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MachineTag is a Ruby library for using machine tags like those used on Flickr and RightScale.


Add this line to your application's Gemfile:

gem 'machine_tag'

And then execute:

$ bundle

Or install it yourself as:

$ gem install machine_tag


MachineTag provides two classes for dealing with machine tags and tags in general: MachineTag::Tag and MachineTag::Set:


The MachineTag::Tag class represents a tag which can either be a machine tag or a plain tag. It inherits from String so it can be used in the same ways.

plain_tag ='geotagged')

plain_tag == 'geotagged'    # => true
plain_tag.machine_tag?      # => false

machine_tag ='geo:lat=34.4348067')

machine_tag == 'geo:lat=34.4348067'     # => true
machine_tag.machine_tag?                # => true
machine_tag.namespace                   # => "geo"
machine_tag.predicate                   # => "lat"
machine_tag.namespace_and_predicate     # => "geo:lat"
machine_tag.value.to_f                  # => 34.4348067

machine_tag = MachineTag::Tag.machine_tag('geo', 'lon', -119.8016962)

machine_tag == 'geo:lon=-119.8016962'   # => true
machine_tag.machine_tag?                # => true


The MachineTag::Set class represents a set of tags and provides a way of looking them up by namespace or by namespace and predicate. It inherits from the Set so it can be used in the same ways. If String objects are passed into it they will automatically be converted to MachineTag::Tag objects.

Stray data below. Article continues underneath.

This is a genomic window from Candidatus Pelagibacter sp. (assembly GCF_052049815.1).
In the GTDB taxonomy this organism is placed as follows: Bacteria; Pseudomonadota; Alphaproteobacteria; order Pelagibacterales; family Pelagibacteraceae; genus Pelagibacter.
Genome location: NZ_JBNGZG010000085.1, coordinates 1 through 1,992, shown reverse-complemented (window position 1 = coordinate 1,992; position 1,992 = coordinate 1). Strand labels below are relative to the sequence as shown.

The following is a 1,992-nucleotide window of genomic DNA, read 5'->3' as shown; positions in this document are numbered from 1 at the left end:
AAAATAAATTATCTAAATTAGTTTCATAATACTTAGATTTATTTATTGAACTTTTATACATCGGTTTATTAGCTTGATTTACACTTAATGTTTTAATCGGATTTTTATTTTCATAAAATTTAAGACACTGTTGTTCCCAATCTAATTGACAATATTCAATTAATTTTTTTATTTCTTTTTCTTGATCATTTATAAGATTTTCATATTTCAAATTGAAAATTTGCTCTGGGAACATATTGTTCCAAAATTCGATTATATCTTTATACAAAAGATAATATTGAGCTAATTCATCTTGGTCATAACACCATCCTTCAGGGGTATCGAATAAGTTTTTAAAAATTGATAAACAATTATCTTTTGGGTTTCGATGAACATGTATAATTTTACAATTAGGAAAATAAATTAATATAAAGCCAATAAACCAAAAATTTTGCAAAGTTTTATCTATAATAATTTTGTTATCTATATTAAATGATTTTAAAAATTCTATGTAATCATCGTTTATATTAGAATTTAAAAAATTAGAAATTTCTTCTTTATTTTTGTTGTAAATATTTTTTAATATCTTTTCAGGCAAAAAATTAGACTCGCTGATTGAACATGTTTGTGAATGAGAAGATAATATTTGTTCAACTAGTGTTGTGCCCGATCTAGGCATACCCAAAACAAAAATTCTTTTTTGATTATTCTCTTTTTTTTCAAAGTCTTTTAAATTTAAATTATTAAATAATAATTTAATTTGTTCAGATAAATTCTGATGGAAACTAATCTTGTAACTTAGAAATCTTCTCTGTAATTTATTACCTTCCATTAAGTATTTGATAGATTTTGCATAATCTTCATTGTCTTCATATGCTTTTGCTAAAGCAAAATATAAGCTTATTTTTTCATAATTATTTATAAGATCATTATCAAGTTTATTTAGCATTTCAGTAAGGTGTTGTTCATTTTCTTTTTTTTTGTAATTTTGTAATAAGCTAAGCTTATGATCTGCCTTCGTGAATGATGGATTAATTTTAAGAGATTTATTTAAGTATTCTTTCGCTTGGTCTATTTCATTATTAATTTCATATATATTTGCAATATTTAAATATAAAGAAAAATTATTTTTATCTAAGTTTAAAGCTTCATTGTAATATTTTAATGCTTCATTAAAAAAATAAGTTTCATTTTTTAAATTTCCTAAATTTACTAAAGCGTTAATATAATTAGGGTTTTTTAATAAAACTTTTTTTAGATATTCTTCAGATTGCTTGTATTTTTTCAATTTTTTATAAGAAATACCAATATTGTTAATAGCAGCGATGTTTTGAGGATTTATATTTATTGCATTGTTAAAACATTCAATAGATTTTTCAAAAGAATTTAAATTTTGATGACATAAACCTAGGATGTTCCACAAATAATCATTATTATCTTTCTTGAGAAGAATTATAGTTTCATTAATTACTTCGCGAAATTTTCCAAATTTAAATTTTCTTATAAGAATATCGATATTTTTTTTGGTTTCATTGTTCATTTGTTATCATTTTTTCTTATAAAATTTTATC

tags = MachineTag::Set['geotagged', 'geo:lat=34.4348067', 'geo:lon=-119.8016962']

tags.include?('geotagged')  # => true
tags.plain_tags             # => #<Set: {"geotagged"}>
tags.machine_tags           # => #<Set: {"geo:lat=34.4348067", "geo:lon=-119.8016962"}>
tags['geo']                 # => #<Set: {"geo:lat=34.4348067", "geo:lon=-119.8016962"}>
tags['geo:lat']             # => #<Set: {"geo:lat=34.4348067"}>
tags['geo', 'lon']          # => #<Set: {"geo:lon=-119.8016962"}>
tags[/^geo:(lat|lon)$/]     # => #<Set: {"geo:lat=34.4348067", "geo:lon=-119.8016962"}>

More information can be found in the documentation.


  1. Fork it
  2. Create your feature branch (git checkout -b my-new-feature)
  3. Commit your changes (git commit -am 'Add some feature')
  4. Push to the branch (git push origin my-new-feature)
  5. Create new Pull Request